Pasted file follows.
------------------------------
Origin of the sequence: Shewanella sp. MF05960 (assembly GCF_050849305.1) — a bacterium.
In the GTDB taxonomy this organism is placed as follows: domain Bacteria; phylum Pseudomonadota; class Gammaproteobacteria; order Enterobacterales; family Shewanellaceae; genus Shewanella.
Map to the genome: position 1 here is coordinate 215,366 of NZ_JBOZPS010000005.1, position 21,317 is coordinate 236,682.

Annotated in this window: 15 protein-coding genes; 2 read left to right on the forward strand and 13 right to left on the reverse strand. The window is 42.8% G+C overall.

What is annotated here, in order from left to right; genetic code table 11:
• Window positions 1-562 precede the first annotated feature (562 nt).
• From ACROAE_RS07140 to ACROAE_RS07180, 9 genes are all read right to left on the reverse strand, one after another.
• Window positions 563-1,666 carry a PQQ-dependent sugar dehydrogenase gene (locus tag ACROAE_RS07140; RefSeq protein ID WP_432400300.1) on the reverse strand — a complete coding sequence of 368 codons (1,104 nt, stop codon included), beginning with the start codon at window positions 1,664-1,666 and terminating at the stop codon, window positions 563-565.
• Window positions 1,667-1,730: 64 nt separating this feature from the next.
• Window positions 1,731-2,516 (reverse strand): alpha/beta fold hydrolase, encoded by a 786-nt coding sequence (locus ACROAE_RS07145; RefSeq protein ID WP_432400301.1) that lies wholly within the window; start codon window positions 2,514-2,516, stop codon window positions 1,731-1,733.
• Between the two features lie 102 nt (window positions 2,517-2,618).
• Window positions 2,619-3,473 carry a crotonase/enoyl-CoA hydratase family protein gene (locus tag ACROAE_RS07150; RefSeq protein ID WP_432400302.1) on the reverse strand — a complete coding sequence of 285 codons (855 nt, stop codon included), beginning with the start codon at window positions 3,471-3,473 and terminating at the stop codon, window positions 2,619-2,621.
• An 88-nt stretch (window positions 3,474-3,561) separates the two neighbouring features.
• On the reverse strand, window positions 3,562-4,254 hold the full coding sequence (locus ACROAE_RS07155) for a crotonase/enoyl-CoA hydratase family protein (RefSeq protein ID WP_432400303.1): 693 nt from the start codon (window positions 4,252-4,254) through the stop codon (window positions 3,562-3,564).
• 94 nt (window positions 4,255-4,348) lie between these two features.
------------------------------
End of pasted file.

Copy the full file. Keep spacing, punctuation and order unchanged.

Origin of the sequence: Shewanella sp. MF05960 (assembly GCF_050849305.1) — a bacterium.
In the GTDB taxonomy this organism is placed as follows: domain Bacteria; phylum Pseudomonadota; class Gammaproteobacteria; order Enterobacterales; family Shewanellaceae; genus Shewanella.
Map to the genome: position 1 here is coordinate 215,366 of NZ_JBOZPS010000005.1, position 21,317 is coordinate 236,682.

Annotated in this window: 15 protein-coding genes; 2 read left to right on the forward strand and 13 right to left on the reverse strand. The window is 42.8% G+C overall.

What is annotated here, in order from left to right; genetic code table 11:
• Window positions 1-562 precede the first annotated feature (562 nt).
• From ACROAE_RS07140 to ACROAE_RS07180, 9 genes are all read right to left on the reverse strand, one after another.
• Window positions 563-1,666 carry a PQQ-dependent sugar dehydrogenase gene (locus tag ACROAE_RS07140; RefSeq protein ID WP_432400300.1) on the reverse strand — a complete coding sequence of 368 codons (1,104 nt, stop codon included), beginning with the start codon at window positions 1,664-1,666 and terminating at the stop codon, window positions 563-565.
• Window positions 1,667-1,730: 64 nt separating this feature from the next.
• Window positions 1,731-2,516 (reverse strand): alpha/beta fold hydrolase, encoded by a 786-nt coding sequence (locus ACROAE_RS07145; RefSeq protein ID WP_432400301.1) that lies wholly within the window; start codon window positions 2,514-2,516, stop codon window positions 1,731-1,733.
• Between the two features lie 102 nt (window positions 2,517-2,618).
• Window positions 2,619-3,473 carry a crotonase/enoyl-CoA hydratase family protein gene (locus tag ACROAE_RS07150; RefSeq protein ID WP_432400302.1) on the reverse strand — a complete coding sequence of 285 codons (855 nt, stop codon included), beginning with the start codon at window positions 3,471-3,473 and terminating at the stop codon, window positions 2,619-2,621.
• An 88-nt stretch (window positions 3,474-3,561) separates the two neighbouring features.
• On the reverse strand, window positions 3,562-4,254 hold the full coding sequence (locus ACROAE_RS07155) for a crotonase/enoyl-CoA hydratase family protein (RefSeq protein ID WP_432400303.1): 693 nt from the start codon (window positions 4,252-4,254) through the stop codon (window positions 3,562-3,564).
• 94 nt (window positions 4,255-4,348) lie between these two features.